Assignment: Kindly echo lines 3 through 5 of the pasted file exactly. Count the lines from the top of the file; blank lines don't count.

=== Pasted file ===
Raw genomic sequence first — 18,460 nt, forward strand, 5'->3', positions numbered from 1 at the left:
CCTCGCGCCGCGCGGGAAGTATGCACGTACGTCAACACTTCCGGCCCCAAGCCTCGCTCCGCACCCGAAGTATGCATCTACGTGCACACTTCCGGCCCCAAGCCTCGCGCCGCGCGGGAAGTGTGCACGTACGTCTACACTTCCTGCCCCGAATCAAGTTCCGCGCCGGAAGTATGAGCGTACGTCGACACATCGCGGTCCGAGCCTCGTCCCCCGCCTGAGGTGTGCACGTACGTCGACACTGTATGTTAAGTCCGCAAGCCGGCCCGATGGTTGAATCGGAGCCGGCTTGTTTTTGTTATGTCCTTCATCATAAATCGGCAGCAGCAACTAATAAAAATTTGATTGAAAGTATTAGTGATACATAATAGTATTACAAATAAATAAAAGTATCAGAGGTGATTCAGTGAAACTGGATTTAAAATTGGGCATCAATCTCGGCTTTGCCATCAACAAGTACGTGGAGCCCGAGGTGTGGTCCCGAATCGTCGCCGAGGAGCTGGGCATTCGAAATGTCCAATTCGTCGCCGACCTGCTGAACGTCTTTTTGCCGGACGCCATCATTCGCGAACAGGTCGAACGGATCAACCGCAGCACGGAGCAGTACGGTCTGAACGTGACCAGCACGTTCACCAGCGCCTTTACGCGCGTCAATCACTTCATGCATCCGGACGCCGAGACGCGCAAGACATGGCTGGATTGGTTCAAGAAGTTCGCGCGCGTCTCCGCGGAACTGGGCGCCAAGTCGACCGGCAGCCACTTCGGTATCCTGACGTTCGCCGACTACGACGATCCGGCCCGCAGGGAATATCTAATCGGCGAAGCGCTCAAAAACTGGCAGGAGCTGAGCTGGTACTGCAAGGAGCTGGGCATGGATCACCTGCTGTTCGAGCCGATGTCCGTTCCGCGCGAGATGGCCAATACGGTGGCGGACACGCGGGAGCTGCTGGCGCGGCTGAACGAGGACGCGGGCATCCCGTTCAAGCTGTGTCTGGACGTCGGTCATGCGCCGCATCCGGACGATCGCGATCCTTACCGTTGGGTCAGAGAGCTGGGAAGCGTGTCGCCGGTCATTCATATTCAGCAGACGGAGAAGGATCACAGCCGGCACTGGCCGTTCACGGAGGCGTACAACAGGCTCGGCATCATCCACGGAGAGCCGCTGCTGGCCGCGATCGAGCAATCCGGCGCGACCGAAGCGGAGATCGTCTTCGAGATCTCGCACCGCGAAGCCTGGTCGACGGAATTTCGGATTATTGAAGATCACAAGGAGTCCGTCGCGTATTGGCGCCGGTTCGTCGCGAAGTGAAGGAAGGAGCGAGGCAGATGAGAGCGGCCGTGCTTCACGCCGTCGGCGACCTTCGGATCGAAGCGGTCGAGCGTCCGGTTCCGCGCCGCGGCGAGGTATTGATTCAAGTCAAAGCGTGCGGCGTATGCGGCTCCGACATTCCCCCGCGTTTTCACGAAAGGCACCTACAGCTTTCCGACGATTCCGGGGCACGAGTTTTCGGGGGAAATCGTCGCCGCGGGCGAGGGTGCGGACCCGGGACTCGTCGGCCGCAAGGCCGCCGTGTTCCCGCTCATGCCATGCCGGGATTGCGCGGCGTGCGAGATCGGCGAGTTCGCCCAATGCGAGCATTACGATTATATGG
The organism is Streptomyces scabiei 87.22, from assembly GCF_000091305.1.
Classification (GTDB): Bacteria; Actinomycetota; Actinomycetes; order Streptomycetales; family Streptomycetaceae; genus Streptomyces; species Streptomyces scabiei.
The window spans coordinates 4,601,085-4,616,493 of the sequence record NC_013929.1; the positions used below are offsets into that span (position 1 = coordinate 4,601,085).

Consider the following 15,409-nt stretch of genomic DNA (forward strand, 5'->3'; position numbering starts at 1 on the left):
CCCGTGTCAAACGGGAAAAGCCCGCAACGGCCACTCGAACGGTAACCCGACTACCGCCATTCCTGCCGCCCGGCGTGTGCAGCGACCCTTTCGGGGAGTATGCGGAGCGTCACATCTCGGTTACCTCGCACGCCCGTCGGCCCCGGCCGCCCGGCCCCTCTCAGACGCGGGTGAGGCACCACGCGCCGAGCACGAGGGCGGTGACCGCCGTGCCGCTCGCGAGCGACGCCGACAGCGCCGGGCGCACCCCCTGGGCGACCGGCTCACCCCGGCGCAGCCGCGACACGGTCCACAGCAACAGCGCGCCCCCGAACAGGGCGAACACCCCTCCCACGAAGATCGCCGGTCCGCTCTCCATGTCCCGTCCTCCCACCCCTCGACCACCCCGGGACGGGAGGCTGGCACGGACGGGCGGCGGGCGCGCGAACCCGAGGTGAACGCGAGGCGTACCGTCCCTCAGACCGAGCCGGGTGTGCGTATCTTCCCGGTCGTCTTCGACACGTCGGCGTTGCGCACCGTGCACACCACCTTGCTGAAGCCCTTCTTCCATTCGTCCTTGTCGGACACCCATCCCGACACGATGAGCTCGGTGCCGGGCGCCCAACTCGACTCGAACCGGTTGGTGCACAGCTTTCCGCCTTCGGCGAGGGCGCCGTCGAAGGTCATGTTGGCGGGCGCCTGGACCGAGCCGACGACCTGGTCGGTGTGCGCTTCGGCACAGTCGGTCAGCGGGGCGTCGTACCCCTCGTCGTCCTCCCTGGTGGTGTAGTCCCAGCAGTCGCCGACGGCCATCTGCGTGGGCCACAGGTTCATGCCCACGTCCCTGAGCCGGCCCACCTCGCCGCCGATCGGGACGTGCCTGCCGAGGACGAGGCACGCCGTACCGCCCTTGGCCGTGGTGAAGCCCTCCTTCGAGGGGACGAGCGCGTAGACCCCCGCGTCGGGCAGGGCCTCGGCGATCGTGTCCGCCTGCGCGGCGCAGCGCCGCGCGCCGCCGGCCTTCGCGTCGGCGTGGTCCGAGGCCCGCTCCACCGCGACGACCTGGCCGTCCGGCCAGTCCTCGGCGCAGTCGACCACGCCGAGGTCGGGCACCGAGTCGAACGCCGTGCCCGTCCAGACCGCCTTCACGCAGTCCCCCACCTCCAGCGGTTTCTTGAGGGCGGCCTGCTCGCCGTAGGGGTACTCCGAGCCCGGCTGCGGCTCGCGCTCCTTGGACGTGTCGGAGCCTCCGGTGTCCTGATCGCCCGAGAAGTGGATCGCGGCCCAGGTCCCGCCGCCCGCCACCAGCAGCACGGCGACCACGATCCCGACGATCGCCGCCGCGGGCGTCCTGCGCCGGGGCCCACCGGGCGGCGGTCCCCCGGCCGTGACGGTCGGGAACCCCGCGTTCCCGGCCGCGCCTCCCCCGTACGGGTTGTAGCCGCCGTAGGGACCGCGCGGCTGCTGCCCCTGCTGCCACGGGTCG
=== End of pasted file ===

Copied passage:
The organism is Streptomyces scabiei 87.22, from assembly GCF_000091305.1.
Classification (GTDB): Bacteria; Actinomycetota; Actinomycetes; order Streptomycetales; family Streptomycetaceae; genus Streptomyces; species Streptomyces scabiei.
The window spans coordinates 4,601,085-4,616,493 of the sequence record NC_013929.1; the positions used below are offsets into that span (position 1 = coordinate 4,601,085).